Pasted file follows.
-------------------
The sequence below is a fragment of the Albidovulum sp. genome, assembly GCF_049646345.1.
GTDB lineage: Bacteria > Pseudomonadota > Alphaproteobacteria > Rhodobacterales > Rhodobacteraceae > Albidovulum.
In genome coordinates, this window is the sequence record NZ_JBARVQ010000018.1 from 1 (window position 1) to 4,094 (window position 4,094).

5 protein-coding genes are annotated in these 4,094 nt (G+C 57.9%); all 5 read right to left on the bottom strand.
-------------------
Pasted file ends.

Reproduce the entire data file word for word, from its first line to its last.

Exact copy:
The sequence below is a fragment of the Albidovulum sp. genome, assembly GCF_049646345.1.
GTDB lineage: Bacteria > Pseudomonadota > Alphaproteobacteria > Rhodobacterales > Rhodobacteraceae > Albidovulum.
In genome coordinates, this window is the sequence record NZ_JBARVQ010000018.1 from 1 (window position 1) to 4,094 (window position 4,094).

5 protein-coding genes are annotated in these 4,094 nt (G+C 57.9%); all 5 read right to left on the bottom strand.